August 20, 2014 at 4:22 pm #18409THOMAS.BEHNKEMember
Hey Professor Herbener,
Below is a very brief summary of of the business cycle. Can you please check to make sure it’s correct? I just want to make sure that I understand it correctly.
1.) Fed floods the market with cheap credit, lowering interest rates
2.) Businesses begin to take on projects that they wouldn’t normally take on
3.) Demand skyrockets for the products created in the bubble (ex: houses in ’08), thus raising prices
4.) The demand eventually comes to a halt for 1 of 4 reasons,:1.) because the banks made too many loans, so they need to contract the money supply, 2.) because the demand was satisfied…most people that wanted a house already received their house, thus driving down the price of houses; 3.) inflation due to the cheap credit finally sets in, making most consumers start saving instead of spending, or 4.) the costs of production increased (ex: the demand for house building drove up the price of wood and metal, but the consumer’s demand for houses eventually came to a halt.), making it not worth it for companies to follow through with their plans…effectively popping the bubble
5.) Prices on the given product are drastically reduced.
6.) Construction companies that are still in the process of creating the product are stuck, because it’s now not worth finishing through with their projects. They have to cut their losses and likely declare bankruptcy.
7.) Bankruptcy is filed, tons of employees are laid off (while others have their wages cut), the stock market crashes
8.) Banks (hopefully) start contracting the money supply and people start saving…interest rates are raised
9.) Investing starts up again, new companies are created, demand goes up, more jobs are created, and wages/prices eventually go back to normal
Thanks so much!August 21, 2014 at 6:20 pm #18410jmherbenerParticipant
It’s important to emphasize that the Fed generated monetary inflation and credit expansion lengthens out the capital structure beyond what is sustainable given people’s time preferences. This mis-match between the capital structure and time preferences is what reverses the boom. So, the steps might be listed out as below:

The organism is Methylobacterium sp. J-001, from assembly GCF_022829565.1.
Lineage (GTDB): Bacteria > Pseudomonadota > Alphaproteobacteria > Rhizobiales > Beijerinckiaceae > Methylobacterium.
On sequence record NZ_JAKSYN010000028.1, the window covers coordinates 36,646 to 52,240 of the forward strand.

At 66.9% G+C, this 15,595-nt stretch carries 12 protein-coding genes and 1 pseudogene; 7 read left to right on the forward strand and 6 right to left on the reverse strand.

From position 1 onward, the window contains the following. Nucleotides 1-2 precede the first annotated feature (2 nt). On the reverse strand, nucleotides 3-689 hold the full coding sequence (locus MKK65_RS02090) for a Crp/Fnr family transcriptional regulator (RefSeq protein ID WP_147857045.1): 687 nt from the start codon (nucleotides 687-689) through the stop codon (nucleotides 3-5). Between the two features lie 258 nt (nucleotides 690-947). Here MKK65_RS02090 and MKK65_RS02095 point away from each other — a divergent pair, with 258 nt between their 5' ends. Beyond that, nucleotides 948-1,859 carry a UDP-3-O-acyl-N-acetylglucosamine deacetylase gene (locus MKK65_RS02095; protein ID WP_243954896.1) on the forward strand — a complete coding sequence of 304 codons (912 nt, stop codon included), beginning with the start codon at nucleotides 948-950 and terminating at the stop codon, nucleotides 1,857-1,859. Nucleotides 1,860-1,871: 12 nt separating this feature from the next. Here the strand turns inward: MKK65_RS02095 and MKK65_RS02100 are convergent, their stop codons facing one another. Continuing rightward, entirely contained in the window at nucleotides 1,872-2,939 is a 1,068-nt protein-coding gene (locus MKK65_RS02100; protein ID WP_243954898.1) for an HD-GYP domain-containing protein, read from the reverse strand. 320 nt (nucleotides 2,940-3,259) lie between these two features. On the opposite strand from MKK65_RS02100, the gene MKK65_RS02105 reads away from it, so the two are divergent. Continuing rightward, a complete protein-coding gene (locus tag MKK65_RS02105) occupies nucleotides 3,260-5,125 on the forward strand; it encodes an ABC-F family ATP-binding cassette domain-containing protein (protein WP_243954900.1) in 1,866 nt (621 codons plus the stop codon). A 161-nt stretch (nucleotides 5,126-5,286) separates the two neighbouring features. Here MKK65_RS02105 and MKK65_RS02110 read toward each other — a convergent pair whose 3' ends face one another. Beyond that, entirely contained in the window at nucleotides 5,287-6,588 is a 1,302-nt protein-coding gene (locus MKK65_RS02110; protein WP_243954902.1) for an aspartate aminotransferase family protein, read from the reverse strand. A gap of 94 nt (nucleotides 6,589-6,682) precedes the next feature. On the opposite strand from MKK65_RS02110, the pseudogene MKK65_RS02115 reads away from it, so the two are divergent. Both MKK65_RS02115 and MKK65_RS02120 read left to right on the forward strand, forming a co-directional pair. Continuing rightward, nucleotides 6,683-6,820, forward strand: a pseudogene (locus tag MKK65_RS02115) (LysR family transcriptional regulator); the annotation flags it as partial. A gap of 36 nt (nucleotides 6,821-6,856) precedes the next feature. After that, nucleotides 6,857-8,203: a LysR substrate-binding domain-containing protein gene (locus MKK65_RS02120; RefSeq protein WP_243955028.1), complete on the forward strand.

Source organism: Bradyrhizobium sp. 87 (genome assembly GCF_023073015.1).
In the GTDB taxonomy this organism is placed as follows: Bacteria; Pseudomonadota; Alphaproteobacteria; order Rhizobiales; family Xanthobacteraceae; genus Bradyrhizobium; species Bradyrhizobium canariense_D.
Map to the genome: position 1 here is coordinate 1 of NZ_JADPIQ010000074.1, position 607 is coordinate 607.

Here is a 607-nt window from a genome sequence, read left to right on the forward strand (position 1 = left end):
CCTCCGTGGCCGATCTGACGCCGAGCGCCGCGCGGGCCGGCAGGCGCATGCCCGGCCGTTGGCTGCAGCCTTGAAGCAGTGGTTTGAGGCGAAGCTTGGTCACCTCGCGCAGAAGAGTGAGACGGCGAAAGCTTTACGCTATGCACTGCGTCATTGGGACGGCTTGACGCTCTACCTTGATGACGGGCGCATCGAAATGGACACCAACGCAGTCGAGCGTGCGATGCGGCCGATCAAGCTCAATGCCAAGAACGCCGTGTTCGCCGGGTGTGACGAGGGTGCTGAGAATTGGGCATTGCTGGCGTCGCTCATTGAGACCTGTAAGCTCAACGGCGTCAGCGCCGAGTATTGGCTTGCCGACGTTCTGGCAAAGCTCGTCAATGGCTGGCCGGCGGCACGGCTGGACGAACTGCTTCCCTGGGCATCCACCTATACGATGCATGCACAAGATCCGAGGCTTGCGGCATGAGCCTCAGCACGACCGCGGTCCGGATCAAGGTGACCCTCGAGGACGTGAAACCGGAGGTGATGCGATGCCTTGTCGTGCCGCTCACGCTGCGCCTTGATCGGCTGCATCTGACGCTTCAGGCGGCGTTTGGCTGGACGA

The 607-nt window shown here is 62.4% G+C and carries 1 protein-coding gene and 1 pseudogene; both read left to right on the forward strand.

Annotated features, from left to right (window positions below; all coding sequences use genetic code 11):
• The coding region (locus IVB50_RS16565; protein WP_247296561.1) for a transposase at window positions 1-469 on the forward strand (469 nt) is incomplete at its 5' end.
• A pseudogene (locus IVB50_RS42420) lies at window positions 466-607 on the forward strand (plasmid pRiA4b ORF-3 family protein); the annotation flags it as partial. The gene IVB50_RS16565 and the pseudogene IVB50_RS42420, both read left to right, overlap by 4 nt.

1. Fed buys assets from banks increasing the banks’ reserves.
2. Banks create credit by issuing fiduciary media on their new reserves.
3. The greater supply of credit pushes down interest rates and funds riskier investment projects.
4. Demand for higher-order capital goods increases relative to lower-order capital goods because more timber must be cut and milled before more houses can be produced and more iron must be mined and milled into steel before more cars can be produced.
5. Resources shift toward higher-stages and away from lower-stages, but this shift is not supported by a lowering of people’s time preferences.
6. People reestablish their time preferences by spending and saving their incomes, which are larger with the greater stock of money, according to their time preferences. This restores interest rates to their higher levels, which collapsed asset prices.
7. Asset prices also decline because investors perceive the greater risk of investing further in the boom lines of production.
8. Lower asset prices reveal the mal-investments of the boom.
9. The collapse of asset prices makes banks insolvent since their assets are financial claims on the assets whose prices are falling, e.g., mortgages on houses.
10. Profits exist in reallocating resources to shorten the capital structure in a way that satisfies time preferences.
11. Entrepreneurs liquidate the mal-investments and reallocate resources. Once the capital structure is reconfigured, economic normalcy returns.
Take a look at Rothbard’s summary of business cycle theory in chapter 1 of America’s Great Depression:
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